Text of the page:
Jaume Collet-Serra directs Liam Neeson, Vera Farmiga and Jonathan Banks in this high concept thriller where a former detective must find a mystery passenger on his train home under the edict of a shadowy conspiracy.
The 39 Stops. Whenever Neeson has to employ his ageing, shovel-like hand to wallop a goon or grab hold of a whirring piece of undercarriage, this Friday night flick is perfectly satisfactory. Whenever it tries to be a glossy Hitchcock it is bafflingly awkward, and bafflingly awkward takes up two thirds of the run time. Lacking the lunatic logic of Non-Stop, where things escalated exquisitely but always with an in the moment cause and effect, this is genuinely difficult to make any heads or tails of. I’m sure if you sat down with a piece of paper you could join up all the twists, justify all the silly… but, put bluntly, there has to be a million simpler, containable, less attention bringing ways to find and kill a secret witness.
Na Hong-jin directs Kwak Do-won, Hwang Jung-min and Chun Woo-hee in this Korean chiller about a uniform cop who begins to suspect his town is being possessed by something malevolent.
I’m quite a fan of Korean cinema but nearly all of what we receive shares similar, repeated flaws; tonal inconsistency, animal cruelty, casual racism and punishing length. The Wailing, a movie with plenty going for it, seems weighed down by these hallmarks more than most. It is an Exorcist evoking chiller that has sequences that feel more in keeping with Shaun of the Dead. The lead a bumbling, loving father seems based on Homer Simpson rather than Father Merrin, likeable and sympathetic but not exactly subtle. We all know comedy and horror can make happy bedfellows, a punchline and a jump scare share the same DNA, but here we zig-zag disconcertingly from farce to full on fear in a blink of an eye. There is an intense scene of animal sacrifice, one that with its cross cutting and prolonged duration evokes Apocalypse Now’s finale. I’m not sure if the creatures in it were actually slaughtered but considering what happens to dogs, octopuses and the like in other Korean movies I doubt anyone batted an eyelid on set. This always leaves a bad taste in my mouth. The movie plays with the racist idea that the immigrant Japanese man is responsible for the demonic epidemic spreading throughout the locality, merely as he is the sole foreigner. In a western movie you’d take this as a prejudice being set up to be lampooned but the movie plays this hand with a poker face. Na Hong-jin’s blistering The Yellow Sea had a similar inscrutable casual racism to it. Culturally, it seems only western countries are precious about openly distrusting the other, but the strong reviews of this movie from our countries rarely focus on it… and you suspect the same writers would throw an old Hollywood movie with similar sentiments under the bus. Why is what is now unacceptable when from a different era, overlooked when from another country? And then there’s that length. There’s plenty of bravura sequences – some of the shocks beggar narrative belief but are uniquely disturbing. But then there’s that farcical set-up that could easily be 30 minutes shorter. By the time you get to the suitably drawn out finale, wherein double bluffs are exposed and an agonising choice must be made, you like the protagonist are left exhausted, exasperated, confused and inert. That’s the director’s intention, but it is a frustratingly slow conclusion when you already have had your patience thoroughly tested. If you can break it up over a couple of days, The Wailing is a decent watch… but there’s just too much of everything for one satisfying sitting.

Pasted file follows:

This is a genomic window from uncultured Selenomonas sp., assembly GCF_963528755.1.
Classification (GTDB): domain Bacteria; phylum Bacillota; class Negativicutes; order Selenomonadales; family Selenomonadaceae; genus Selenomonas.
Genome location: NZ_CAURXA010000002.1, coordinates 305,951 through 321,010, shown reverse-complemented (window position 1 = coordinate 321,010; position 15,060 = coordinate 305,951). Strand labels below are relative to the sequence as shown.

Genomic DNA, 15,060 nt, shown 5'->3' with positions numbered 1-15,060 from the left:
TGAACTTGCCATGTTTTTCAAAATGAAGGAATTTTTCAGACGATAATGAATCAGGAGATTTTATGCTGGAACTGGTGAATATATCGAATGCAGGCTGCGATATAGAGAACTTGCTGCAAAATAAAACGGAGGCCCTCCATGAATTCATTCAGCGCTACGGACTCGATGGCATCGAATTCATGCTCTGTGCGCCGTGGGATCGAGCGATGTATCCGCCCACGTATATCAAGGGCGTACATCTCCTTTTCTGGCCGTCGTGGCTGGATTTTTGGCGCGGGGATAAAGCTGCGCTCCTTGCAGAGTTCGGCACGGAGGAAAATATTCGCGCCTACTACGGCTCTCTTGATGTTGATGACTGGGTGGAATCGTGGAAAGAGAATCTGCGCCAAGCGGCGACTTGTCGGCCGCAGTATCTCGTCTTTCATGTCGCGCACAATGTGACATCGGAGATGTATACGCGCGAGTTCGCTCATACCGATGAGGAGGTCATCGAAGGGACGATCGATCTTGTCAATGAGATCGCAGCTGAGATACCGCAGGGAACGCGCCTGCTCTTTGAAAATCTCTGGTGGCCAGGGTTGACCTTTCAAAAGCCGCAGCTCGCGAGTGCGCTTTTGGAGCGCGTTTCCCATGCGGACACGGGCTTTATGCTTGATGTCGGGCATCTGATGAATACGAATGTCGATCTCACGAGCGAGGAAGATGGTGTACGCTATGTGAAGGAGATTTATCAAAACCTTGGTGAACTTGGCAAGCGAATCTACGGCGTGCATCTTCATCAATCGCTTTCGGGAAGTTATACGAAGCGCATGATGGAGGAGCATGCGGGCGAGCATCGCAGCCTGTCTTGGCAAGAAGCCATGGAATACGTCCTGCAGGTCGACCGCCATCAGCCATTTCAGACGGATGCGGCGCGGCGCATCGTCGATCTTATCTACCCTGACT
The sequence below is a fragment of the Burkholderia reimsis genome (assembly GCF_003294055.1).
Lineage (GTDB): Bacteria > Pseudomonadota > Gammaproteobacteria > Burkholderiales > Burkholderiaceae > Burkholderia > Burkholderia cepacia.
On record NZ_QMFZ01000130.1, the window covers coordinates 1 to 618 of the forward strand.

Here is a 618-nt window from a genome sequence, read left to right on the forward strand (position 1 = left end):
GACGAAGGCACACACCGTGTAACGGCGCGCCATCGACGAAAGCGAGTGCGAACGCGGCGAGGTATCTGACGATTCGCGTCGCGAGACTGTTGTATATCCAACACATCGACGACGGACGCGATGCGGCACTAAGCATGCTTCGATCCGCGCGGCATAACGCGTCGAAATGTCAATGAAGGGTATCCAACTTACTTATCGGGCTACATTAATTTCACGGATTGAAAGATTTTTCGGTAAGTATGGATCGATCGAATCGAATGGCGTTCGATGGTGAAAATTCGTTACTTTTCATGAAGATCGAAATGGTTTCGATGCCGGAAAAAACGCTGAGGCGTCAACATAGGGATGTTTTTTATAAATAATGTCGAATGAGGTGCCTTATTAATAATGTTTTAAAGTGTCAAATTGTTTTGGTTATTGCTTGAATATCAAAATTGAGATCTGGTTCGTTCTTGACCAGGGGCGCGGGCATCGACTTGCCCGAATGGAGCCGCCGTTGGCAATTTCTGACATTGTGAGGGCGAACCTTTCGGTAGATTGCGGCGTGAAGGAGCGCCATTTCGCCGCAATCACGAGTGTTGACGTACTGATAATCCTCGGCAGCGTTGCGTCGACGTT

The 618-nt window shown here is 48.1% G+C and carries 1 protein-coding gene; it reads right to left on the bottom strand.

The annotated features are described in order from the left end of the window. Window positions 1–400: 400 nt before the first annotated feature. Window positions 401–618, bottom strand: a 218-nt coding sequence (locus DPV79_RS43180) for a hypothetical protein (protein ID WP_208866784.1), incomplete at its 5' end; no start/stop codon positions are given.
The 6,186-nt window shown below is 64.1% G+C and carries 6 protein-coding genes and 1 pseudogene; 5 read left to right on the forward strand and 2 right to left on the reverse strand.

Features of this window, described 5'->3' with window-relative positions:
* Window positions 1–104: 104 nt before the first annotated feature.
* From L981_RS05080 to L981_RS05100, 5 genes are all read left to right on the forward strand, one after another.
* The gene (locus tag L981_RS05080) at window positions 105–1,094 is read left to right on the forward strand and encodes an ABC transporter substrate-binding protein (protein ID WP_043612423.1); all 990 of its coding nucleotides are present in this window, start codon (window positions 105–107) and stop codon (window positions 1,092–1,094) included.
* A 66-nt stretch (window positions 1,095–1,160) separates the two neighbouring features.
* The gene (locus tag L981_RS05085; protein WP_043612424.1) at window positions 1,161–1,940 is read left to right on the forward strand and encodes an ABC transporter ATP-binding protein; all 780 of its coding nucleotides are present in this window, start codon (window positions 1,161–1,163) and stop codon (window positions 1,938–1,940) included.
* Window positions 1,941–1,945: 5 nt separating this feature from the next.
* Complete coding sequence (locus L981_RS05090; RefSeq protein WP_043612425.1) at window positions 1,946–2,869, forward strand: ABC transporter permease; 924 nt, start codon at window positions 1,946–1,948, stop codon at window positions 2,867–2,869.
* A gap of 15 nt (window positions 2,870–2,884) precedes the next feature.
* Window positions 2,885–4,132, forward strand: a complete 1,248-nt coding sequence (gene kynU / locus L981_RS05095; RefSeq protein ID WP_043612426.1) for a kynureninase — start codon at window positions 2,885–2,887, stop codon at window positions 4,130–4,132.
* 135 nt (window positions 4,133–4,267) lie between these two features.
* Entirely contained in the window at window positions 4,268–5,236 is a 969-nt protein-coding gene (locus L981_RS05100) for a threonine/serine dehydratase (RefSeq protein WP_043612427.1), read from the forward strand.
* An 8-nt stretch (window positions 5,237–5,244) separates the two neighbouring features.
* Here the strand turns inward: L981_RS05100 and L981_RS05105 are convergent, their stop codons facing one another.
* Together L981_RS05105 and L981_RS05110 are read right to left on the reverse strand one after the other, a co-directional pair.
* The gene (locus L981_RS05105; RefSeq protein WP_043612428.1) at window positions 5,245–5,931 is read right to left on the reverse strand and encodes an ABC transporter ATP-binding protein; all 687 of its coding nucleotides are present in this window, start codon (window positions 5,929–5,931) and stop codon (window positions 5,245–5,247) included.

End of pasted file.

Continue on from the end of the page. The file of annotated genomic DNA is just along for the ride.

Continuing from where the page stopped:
Dan Bush directs Francesca Eastwood, Taryn Manning and James Franco in this horror where bank robbers unleash malevolent supernatural forces from a haunted safe.
You cannot set ghosts on fire. Stop chucking petrol bombs at them. Aside from that important safety announcement… the characters are detestable, the twists obvious, the poltergeist element strangely ignored for huge swathes of the second half. Even the “shock” finale, suggesting the money itself is haunted rather than the basement, has no fun with what could be quite a fruitful revelation. Taryn Manning puts in the sole capable performance even if she is essentially only transplanting her Orange Is The New Black persona to a rather poor genre mash-up.